Salt Makers Return to Seaside

Salt Makers Return to Seaside
Lewis & Clark salt maker

Private Gibson, aka Mark Johnson of Portland, stands guard at the Lewis & Clark salt makers camp on the beach in Seaside, Oregon; photo by Jan Jackson

SEASIDE, Ore. – Private George Gibson (ca. 1770 – 1809) was a Pennsylvania-born hunter, salt maker, boatman and fiddle-playing member of the Lewis and Clark Corps of Discovery of 1804 – 1806. Two-hundred years later, Private Gibson returns to Seaside reenacted by Intel software engineer Mark Johnson of Portland, Oregon – a talented and hardworking member of an interpretive group called the Pacific Northwest Living Historians.

Dedicated to the presentation and preservation of authentic History of the Pacific Northwest, Johnson and his fellow volunteer interpreters perform annually in The Saltmakers Return in Seaside in August and a program called Wintering Over held each January at Fort Clatsop. Johnson, is also president of the Oregon Chapter of the Lewis and Clark Trail Foundation – a group of authors, educators, scientists and others who are interested in history and are passionate about providing good stewardship of the Lewis and Clark Trail. He has performed in education and recreational events related to the Lewis and Clark Expedition since the Lewis and Clark Bicentennial celebrations began in 2004.

“I was born in Chicago, but I have lived in Oregon since I was three years old,” Johnson said. “My folks had an intense love for history and as a kid, I remember riding with them through back roads reading historical markers and looking for interesting places of historical significance. I also grew up helping them volunteer at the Oregon Shakespearean Festival in Ashland, and between history and the theater, I now have a love for both. In fact, I’m one of the very few engineers at Intel that shows up for work in costume on Halloween.”

Johnson, who claims that successful interpretative work requires research, research and more research, has read everything about Lewis and Clark he can get his hands on. A self taught musician, he learned to play the mandolin and he and his fiddle – playing son Tanner made a CD of Lewis and Clark Expedition songs. His garage contains a wardrobe cabinet of vintage clothing – a hat he bought at a garage sale for a dollar, a deer tail he found on Lemhi Pass and a pair of moccasins he made himself out of deer and buffalo skin.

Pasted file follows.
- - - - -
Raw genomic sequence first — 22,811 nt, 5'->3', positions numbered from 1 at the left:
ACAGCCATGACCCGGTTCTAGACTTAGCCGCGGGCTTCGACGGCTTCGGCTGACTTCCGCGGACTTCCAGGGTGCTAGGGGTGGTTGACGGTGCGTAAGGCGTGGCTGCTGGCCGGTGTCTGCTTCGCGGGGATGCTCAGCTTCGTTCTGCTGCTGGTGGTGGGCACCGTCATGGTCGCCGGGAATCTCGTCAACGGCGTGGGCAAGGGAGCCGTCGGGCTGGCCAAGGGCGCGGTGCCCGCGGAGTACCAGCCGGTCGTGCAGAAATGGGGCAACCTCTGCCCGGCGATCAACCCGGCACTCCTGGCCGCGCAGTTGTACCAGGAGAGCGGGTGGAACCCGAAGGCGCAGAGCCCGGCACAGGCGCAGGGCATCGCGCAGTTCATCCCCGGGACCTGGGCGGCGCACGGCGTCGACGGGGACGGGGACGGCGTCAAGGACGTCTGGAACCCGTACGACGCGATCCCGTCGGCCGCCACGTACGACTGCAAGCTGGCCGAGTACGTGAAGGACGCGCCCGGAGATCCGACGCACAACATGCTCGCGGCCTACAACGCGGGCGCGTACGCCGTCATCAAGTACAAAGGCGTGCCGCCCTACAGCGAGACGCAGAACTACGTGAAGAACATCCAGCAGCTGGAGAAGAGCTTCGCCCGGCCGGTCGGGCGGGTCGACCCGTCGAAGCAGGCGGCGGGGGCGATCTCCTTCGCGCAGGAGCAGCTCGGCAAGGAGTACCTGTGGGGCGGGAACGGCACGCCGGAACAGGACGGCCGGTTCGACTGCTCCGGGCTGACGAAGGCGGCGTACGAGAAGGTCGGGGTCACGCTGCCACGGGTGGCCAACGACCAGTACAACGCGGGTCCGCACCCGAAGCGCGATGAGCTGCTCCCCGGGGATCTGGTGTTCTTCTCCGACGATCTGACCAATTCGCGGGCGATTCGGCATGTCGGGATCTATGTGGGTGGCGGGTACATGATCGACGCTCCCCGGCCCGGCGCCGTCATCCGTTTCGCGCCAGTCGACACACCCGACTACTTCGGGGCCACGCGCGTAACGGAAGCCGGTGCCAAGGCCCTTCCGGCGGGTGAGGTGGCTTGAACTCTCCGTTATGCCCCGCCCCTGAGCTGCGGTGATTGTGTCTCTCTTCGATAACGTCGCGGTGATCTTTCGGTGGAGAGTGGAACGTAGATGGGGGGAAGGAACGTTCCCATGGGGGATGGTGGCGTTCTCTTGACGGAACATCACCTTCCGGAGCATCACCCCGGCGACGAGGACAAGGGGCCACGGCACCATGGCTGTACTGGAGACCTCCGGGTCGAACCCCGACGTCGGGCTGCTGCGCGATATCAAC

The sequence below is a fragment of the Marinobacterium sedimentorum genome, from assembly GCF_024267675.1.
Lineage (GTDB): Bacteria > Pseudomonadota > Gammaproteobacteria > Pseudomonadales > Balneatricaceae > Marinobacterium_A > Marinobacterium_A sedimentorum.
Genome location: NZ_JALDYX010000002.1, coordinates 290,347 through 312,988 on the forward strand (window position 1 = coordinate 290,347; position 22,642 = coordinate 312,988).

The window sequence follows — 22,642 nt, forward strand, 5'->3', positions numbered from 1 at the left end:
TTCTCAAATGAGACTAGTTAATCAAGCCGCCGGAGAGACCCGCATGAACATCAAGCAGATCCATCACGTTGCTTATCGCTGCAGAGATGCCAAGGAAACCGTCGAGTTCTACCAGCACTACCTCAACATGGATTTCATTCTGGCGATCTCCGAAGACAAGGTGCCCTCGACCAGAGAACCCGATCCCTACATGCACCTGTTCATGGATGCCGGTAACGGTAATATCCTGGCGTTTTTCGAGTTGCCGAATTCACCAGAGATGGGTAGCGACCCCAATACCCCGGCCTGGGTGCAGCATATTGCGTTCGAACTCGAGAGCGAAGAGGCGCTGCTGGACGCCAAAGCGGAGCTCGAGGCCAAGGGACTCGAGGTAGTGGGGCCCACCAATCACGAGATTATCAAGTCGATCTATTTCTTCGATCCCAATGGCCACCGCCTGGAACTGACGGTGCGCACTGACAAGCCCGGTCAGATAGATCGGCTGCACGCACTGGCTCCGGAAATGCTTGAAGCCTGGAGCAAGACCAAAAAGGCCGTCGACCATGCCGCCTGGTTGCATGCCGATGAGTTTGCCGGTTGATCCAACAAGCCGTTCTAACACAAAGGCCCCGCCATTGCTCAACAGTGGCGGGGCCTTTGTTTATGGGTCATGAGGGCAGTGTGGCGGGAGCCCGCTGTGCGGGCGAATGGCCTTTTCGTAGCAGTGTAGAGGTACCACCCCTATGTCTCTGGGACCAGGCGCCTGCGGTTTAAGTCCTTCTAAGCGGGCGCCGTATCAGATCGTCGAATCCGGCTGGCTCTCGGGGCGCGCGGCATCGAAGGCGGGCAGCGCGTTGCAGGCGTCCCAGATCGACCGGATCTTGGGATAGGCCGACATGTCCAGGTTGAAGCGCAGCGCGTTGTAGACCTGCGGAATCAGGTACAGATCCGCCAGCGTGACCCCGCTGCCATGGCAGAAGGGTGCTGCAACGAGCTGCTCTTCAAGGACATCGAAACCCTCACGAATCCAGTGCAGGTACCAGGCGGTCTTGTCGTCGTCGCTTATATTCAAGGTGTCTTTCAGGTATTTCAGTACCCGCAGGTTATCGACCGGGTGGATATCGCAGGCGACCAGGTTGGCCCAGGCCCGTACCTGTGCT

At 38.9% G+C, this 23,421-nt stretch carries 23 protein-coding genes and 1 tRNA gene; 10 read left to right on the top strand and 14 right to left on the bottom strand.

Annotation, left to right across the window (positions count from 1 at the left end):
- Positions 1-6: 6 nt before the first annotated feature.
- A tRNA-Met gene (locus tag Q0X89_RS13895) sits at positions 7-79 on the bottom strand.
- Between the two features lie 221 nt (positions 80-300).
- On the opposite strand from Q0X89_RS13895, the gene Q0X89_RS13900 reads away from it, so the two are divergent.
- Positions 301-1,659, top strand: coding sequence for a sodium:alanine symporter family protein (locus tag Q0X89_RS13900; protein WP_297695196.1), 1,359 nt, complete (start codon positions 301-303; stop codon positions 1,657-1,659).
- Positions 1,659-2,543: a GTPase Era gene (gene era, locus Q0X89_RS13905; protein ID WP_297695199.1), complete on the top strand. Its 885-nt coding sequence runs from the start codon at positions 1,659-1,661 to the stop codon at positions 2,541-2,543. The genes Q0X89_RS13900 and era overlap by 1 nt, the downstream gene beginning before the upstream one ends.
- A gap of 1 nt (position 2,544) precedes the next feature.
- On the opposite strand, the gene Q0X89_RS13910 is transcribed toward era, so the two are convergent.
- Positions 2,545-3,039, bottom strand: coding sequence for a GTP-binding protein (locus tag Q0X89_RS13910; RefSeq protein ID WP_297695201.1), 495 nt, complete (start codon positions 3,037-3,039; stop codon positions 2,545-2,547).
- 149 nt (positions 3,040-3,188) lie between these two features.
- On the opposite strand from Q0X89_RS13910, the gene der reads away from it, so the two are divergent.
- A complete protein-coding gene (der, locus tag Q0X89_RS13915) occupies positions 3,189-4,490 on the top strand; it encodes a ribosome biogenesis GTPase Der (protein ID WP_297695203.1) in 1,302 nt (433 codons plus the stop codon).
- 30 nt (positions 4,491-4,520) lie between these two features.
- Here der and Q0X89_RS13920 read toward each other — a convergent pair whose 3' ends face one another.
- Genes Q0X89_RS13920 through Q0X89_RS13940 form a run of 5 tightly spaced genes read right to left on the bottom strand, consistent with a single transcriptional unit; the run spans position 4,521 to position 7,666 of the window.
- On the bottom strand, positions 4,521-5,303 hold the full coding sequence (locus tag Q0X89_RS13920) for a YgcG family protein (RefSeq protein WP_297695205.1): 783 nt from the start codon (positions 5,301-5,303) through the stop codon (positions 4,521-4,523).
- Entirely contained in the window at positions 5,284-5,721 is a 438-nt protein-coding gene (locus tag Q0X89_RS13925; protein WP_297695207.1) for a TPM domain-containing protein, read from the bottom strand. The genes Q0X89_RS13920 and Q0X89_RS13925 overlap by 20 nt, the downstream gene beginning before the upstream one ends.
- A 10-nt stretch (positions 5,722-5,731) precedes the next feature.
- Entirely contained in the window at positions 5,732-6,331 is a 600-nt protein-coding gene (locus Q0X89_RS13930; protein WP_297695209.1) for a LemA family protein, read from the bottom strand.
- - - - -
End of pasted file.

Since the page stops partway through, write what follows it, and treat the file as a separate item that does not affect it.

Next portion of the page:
Lewis and Clark salt making reenactment

Lewis and Clark salt making reenactment at the west end of Avenue U in Seaside, Oregon; photo courtesy of Lewis and Clark NHP.

“I read and reread Louis and Clark’s journals to learn about the expedition details and though my wife won’t kiss me until I grow it back, I even shave my beard twice a year because it was military protocol of that time,” Johnson said. “I also try to experience some of the rough things they did – like taking my two-week vacation to paddle a handmade dugout canoe 100-miles down the Columbia River. In 2005, we went from Maryhill Washington to Astoria Oregon, stopping to do interpretations at the places Lewis and Clark stopped. Though I didn’t make my own canoe I did make my paddle. The experience was like riding on a log – with every wave breaking over the top. It certainly gave me a good idea what the members of the Corps went through.”

A unique way to experience the past, Johnson and the other members of the first-person living history
“About three weeks before a reenactment, the seven of us start an email conversation with each other to start talking about what we were going through during the expedition,” Johnson said. “We try to suspend reality and use our imagination to move into a different time and culture. We try to help our visitors enter the year 1806, where there are no hotels, modern houses or automobiles.

“It gets hard sometimes to balance the present when your day job deals with the future and your hobby deals with the past. However, it makes it all worthwhile when I look into the kids faces and see them become enthused about history.”

For more information about the Pacific Northwest Living Historians, visit http://www.nwlivinghistory.com. For more information about the Oregon Chapter of the Lewis and Clark Trail Heritage Foundation, visit http://or-lcthf.org/

– Jan Jackson ©

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